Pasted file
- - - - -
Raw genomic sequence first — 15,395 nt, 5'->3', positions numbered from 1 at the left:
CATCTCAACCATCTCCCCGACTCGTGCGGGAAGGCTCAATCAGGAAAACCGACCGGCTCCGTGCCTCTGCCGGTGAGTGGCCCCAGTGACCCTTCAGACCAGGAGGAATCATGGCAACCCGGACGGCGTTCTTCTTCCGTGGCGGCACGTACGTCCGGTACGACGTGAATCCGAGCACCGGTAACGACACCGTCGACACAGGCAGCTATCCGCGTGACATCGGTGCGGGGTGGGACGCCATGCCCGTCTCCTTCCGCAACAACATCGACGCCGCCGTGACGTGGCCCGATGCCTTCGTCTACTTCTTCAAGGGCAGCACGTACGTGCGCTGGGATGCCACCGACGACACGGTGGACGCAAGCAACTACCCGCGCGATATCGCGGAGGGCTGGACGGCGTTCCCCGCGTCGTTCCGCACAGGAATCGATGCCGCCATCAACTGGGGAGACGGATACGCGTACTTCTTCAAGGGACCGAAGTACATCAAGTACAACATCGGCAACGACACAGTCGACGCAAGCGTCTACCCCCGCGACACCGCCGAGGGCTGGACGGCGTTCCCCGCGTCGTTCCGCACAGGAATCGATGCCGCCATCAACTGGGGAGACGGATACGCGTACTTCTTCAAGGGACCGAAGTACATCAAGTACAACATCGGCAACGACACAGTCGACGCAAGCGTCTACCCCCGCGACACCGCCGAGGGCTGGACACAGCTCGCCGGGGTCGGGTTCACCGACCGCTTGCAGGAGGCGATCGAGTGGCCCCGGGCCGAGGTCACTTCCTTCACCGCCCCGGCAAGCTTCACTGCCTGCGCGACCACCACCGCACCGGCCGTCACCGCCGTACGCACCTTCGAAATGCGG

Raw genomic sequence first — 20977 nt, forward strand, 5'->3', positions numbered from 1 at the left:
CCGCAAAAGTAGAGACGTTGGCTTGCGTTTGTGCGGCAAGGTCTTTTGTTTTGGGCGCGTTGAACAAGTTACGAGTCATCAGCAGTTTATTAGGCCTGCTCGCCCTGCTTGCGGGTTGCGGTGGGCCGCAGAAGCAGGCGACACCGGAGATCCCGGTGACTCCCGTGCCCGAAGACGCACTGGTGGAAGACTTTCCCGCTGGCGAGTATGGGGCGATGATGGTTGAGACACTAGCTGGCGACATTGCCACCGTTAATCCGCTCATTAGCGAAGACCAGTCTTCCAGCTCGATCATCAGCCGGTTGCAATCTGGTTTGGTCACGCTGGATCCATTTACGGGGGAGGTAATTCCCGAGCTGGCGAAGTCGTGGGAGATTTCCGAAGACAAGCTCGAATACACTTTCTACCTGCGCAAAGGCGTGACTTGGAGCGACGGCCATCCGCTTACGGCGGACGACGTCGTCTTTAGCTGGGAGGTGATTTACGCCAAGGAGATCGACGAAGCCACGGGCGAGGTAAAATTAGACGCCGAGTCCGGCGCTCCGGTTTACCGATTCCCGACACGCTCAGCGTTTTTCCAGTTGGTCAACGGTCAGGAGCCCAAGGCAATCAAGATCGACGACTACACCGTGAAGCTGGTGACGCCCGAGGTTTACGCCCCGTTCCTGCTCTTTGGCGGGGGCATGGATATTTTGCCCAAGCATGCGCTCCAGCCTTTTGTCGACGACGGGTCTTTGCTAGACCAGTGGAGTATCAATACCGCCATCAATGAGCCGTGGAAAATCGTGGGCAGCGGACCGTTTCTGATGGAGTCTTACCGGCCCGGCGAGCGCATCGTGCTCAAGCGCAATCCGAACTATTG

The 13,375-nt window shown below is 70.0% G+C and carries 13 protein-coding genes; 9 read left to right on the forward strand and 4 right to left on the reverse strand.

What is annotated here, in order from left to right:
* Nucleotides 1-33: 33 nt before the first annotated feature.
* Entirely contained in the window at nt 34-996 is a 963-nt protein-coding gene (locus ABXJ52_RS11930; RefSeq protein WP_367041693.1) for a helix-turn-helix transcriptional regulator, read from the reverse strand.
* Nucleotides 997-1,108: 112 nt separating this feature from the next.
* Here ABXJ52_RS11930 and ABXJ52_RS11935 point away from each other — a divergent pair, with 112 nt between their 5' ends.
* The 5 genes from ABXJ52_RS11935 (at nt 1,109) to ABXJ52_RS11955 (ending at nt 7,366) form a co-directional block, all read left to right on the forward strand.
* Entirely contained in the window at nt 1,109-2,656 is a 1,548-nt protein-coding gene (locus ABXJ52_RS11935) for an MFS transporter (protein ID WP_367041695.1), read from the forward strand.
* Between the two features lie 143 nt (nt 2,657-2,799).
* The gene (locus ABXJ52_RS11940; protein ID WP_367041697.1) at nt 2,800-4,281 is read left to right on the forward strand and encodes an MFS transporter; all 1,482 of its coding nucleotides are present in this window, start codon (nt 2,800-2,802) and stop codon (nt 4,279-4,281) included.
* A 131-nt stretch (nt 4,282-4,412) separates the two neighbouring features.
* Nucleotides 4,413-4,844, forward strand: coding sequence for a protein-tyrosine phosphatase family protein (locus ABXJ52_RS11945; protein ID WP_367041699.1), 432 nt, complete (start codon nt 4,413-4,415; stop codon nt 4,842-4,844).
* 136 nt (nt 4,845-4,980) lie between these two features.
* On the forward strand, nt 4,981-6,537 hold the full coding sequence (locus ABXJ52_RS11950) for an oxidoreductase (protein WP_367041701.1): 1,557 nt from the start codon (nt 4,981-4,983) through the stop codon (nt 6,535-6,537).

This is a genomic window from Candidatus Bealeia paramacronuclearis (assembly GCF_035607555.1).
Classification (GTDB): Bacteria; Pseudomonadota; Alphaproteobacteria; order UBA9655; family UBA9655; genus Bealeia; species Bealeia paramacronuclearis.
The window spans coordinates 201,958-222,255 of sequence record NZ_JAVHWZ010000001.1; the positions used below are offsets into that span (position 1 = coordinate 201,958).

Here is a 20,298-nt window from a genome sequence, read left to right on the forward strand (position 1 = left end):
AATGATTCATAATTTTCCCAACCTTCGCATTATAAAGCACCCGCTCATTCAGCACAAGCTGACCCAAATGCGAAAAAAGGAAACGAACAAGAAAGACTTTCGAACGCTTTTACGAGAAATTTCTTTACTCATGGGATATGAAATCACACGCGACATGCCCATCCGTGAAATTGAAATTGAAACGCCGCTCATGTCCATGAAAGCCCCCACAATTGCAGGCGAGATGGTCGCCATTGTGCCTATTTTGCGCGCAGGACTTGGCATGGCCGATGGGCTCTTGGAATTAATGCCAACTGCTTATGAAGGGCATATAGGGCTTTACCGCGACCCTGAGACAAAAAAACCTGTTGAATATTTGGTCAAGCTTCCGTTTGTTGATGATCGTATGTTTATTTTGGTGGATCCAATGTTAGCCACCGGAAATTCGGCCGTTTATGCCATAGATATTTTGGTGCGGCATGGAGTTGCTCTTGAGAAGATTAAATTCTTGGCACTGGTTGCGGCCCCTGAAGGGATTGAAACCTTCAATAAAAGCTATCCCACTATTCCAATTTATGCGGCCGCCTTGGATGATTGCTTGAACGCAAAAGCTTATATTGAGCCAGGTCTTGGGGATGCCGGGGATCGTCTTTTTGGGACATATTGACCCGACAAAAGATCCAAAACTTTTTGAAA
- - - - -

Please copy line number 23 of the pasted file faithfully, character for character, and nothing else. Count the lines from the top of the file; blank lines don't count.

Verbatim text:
AATGATTCATAATTTTCCCAACCTTCGCATTATAAAGCACCCGCTCATTCAGCACAAGCTGACCCAAATGCGAAAAAAGGAAACGAACAAGAAAGACTTTCGAACGCTTTTACGAGAAATTTCTTTACTCATGGGATATGAAATCACACGCGACATGCCCATCCGTGAAATTGAAATTGAAACGCCGCTCATGTCCATGAAAGCCCCCACAATTGCAGGCGAGATGGTCGCCATTGTGCCTATTTTGCGCGCAGGACTTGGCATGGCCGATGGGCTCTTGGAATTAATGCCAACTGCTTATGAAGGGCATATAGGGCTTTACCGCGACCCTGAGACAAAAAAACCTGTTGAATATTTGGTCAAGCTTCCGTTTGTTGATGATCGTATGTTTATTTTGGTGGATCCAATGTTAGCCACCGGAAATTCGGCCGTTTATGCCATAGATATTTTGGTGCGGCATGGAGTTGCTCTTGAGAAGATTAAATTCTTGGCACTGGTTGCGGCCCCTGAAGGGATTGAAACCTTCAATAAAAGCTATCCCACTATTCCAATTTATGCGGCCGCCTTGGATGATTGCTTGAACGCAAAAGCTTATATTGAGCCAGGTCTTGGGGATGCCGGGGATCGTCTTTTTGGGACATATTGACCCGACAAAAGATCCAAAACTTTTTGAAA